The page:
Thermal imaging technology uses infrared scanners that measure the heat signatures of objects. It was developed through military research by the Americans during the Korean War. Thermal imaging can detect subtle differences in temperature, and is especially useful in exposing leaks and fissures that would signal issues with what is beneath the surface. It focuses on near-infrared wavelengths of light that human eyes are incapable of detecting. Besides the construction industry camera I used, other uses include surveillance, like security cameras, law enforcement, hunting in the dark, and self-driving vehicles, because they can “see” through fog and smoke. My intention was to use such a camera to see these buildings literally in a new light.

Hastings Park Buildings A, F, K, L, 2021 by Henry Tsang. Thermal imaging video stills, Kodak carousel slide projector with infrared LED illuminator, infrared transmit acrylic screen on aluminum stand, infrared camera, Raspberry Pi, monitor. Photo by Dennis Ha.

NI: How are the original four buildings being used today? 

HT: There is a map from 1942 of the site showing the eleven buildings used to house the Japanese Canadians, with each assigned a different letter. There are four buildings still standing today: Building A, is known as the Livestock Building, was the Women and Children’s Dormitory; Building F, or Rollerland, was the Boys’ Dormitory; Building K, The Forum, was labelled “Unoccupied” on the map but functioned as the Men’s Dormitory; and Building L, the Garden Auditorium, was used as a school for the children and teenagers.

NI: You made an interesting comment in the exhibition’s YouTube video about the buildings having the ability to remember, can you please elaborate? How do those buildings “remember?”

HT: I used the thermal imaging camera as a medium through which I asked these buildings, “Do you remember the time when people lived inside you? If so, are there any traces left behind? What’s beneath your surface, if we go digging into your past? What else might we uncover?”

It sees in plain sight what we can’t. What evidence is there of the 8,000 folks who were forcibly removed from their homes and temporarily housed in the cattle stalls and hockey rink before being shipped off to internment and labour camps? What was retained, what was erased? It’s not like there’s a setting on these machines that can be set to look at 1942, but they do offer the ability to look for cracks on the surface of the official history of Vancouver, BC and Canada.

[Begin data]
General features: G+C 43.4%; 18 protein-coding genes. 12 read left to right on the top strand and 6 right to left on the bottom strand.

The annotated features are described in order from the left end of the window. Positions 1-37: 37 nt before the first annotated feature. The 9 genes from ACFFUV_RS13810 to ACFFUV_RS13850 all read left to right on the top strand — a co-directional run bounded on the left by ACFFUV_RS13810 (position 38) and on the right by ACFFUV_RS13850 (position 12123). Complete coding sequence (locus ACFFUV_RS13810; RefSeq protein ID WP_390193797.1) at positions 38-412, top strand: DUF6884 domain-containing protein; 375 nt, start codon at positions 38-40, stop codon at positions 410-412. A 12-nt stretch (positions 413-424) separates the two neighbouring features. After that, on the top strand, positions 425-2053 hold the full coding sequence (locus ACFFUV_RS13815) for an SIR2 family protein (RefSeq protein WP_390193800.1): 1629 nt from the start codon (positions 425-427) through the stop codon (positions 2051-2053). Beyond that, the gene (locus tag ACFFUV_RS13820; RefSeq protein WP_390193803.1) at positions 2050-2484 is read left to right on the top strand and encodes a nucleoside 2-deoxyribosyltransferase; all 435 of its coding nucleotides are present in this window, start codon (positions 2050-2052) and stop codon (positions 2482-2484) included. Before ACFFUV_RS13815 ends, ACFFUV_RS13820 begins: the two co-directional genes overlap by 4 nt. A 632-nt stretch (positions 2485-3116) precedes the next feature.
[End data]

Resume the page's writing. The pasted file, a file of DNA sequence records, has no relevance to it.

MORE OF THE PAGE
NI: The thermal images are somewhat ghostly…

HT: There’s definitely an energy to the images. The intensity of the saturated colours is somewhat jarring and creates a sense of oscillation, as if it’s a bit unstable. I’ve been told that someone, while looking at the photographs, heard children’s voices.

But the really ghostly images are those of the invisible projection which is installed in a separate room. It’s very dark, with one photograph seeming to glow on the wall. There’s an old slide projector automatically advancing slides that you can’t see with the naked eye until you approach the monitor on the opposite wall. There’s an infrared camera above the monitor aimed at a screen in the centre of the gallery, and it displays in real time the infrared projected slide image on that monitor. You can see yourself in that monitor in front of that invisible image, now made visible.

Hastings Park: Building A - Livestock Building North, View Looking East and View Looking West, 2021 by Henry Tsang. Pigment ink on metallic paper. Photo by Dennis Ha.

NI: What was revealed to you through the images? Any surprises? What is the hoped for take away that you have for viewers?

HT: I’m still discovering new things in the photographs, whether it’s the printed, colourful ones or the invisible ones being projected in the installation. What I’m trying to achieve is to create an embodied experience where the audience member is implicated within a space that recalls that historic event and/or socio-political condition. My hope is that these works collapse the past with the present.